Viewing articles tagged with 'Performance'

Ikon Gallery, 1 Oozells Square, Brindleyplace, Birmingham, B1 2HS

Roger Hiorns

Roger Hiorns, installation view at Ikon galley, 2016

Hiorns’ works are charged with a bodily materiality, bio-politics, time and collapse. An atomised jet engine is placed on the floor next to the video work ‘Benign’. A series of paintings in decaying latex depict sexual acts between men, surrounded by clusters of disembodied erections. Review by Cathy Wade.

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Lisson Gallery, 52-54 Bell St, London NW1 5DA

In Defence of the Demos

In Defence of the Demos

Bringing to life both Ai Weiwei’s Foundation (2012) and the Lisson Gallery where it is currently on display, In Defence of the Demos was a sorely needed response by the art world to the ‘real’ world.

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Yuz Museum, 35 Fenggu Road, Xuhui District, Shanghai, China

OVERPOP

Tan Tian, installation view at Yuz Museum Shanghai, 2016

OVERPOP focuses on a group of artists who are responding to the impact of the Internet on the visual environment. Their work is more than post-internet, however: it incorporates the historical tradition of Pop Art in addition to responding to the acceleration of digital imagery.

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Palais de Tokyo, 13 Avenue du Président Wilson, 75116 Paris

Carte blanche to Tino Sehgal

Vue du Palais de Tokyo, Juillet 2014. Photo Florent Michel

For his Palais de Tokyo ‘Carte blanche’ exhibition Tino Seghal his filled the space with six of his own works as well as works by Felix Gonzalez-Torres, James Coleman, Daniel Buren, Isabel Lewis, Pierre Huyge and Philippe Parreno. Review by Elli Resvanis

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OSR Projects, Drill Hall, Easton Lane, Portland, DT5 1BW

Weather Station (Part II)

OSR Projects, Weather Station (Part II)

Devised as a response to flooding, extreme weather, and our changing relationship with the natural world the Weather Station has, for two summers now, travelled around South West England gathering traces of its journey and of the actions of its residents. Review by Trevor H. Smith

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Various locations, Bristol

Bristol Biennial 2016: In Other Worlds

Liquid Presence

Bristol Biennial 2016 presents thirteen new commissions on the theme of ‘In Other Worlds’. This otherness took many forms: human to non-human, present to future; from the city streets to the very air we breathe. A series of exhibitions, talks, events and satellite projects encourage encounters with, conversations on and explorations of an array of alchemically transformed locations across the city. Review by Kate Self

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Braziers Park, Ipsden, Wallingford, Oxfordshire OX10 6AN

Supernormal Festival

Medea at Supernormal Festival

Much of what is experienced at a festival is serendipitous, but Supernormal has an especial tendency towards cryptic timings and locations. Review by Oscar Gaynor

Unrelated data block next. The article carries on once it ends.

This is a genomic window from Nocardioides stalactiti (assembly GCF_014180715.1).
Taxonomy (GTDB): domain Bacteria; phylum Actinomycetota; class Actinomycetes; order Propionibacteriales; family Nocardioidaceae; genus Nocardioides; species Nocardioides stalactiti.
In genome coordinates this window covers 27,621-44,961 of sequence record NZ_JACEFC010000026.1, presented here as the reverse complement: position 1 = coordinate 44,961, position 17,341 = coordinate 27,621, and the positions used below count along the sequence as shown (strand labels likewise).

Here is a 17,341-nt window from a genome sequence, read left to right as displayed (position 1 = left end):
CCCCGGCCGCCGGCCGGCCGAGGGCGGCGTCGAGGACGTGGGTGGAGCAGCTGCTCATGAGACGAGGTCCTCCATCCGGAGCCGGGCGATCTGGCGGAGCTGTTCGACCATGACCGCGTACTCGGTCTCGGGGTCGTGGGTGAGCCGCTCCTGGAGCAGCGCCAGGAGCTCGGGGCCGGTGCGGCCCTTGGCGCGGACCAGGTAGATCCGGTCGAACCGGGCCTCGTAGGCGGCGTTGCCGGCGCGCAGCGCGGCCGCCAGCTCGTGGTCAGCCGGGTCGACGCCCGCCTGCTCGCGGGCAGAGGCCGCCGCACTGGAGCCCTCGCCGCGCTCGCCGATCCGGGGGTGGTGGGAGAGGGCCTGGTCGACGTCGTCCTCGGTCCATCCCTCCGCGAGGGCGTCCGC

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Studio Voltaire, 1A Nelsons Row, London SW4 7JR

The Neo Naturists

The Neo Naturists, 2016. Installation view, Studio Voltaire, London.

Studio Voltaire plays host to the expressive oeuvre of the Neo Naturists in the most comprehensive exhibition of their work to date. Jenine McGaughran reviews

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Barbican Centre, Silk St, London EC2Y 8DS

Ragnar Kjartansson

Ragnar Kjartansson, exhibition installation view, Barbican Art Gallery, 14 July - 4 September 2016

The works on show – spanning performance, music, film, painting and drawing – take viewers on an emotional journey through humour and seriousness, from the ridiculous to the sublime. Rosie Ram reviews Ragnar Kjartansson at the Barbican.

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LADA, The White Building, Unit 7, Queen's Yard, White Post Lane, London E9 5EN

LADA Screens - It’s All Allowed: The Performances of Adrian Howells

Foot Washing For The Sole

Often seen as an international pioneer of intimate, one-to-one performance, Howells’ extensive body of work premises notions of care, trust and kindness. His work is an intimate theatre often taking a single participant on an intense, personal journey. Bryony White reviews his recent LADA Screens project.

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Royal Festival Hall, Southbank Centre, Belvedere Rd, London SE1 8XX

They Are Here: The People Behind the Financial System

The People Behind The Financial System, 2016. Installation view at the Royal Festival Hall, Southbank Centre, London

Tara Fatehi Irani reviews 'The People Behind the Financial System', a new artwork conceived by artist duo They Are Here. The work can be read as a game – one for those curious about how the world of finance operates.

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Wysing Arts Centre Fox Road, Bourn, Cambridge, CB23 2TX

Wysing Polyphonic

Jennifer Walshe and Tomomi Adachi at Wysing Polyphonic

Time and again, artists made clear the nature of music and sound as material process. Breath pushed through a hollow vulture bone. A horse hair bow run across metal strings. Hands slapped against wet clay. Review by Luke Naessens

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NewBridge Project Space, 16 New Bridge St West, Newcastle upon Tyne NE1 8AW

Konrad Smoleński and Honza Zamojski: Transparent

Konrad Smoleński and Honza Zamojski: Transparent

Transparent features configurations of objects and humans, humans and architecture and exhibits, institutions and individuals. Within a carefully structured environment and a precisely scripted scenario of live action, humans animate the system regardless of bounds to establishment and restrictions.

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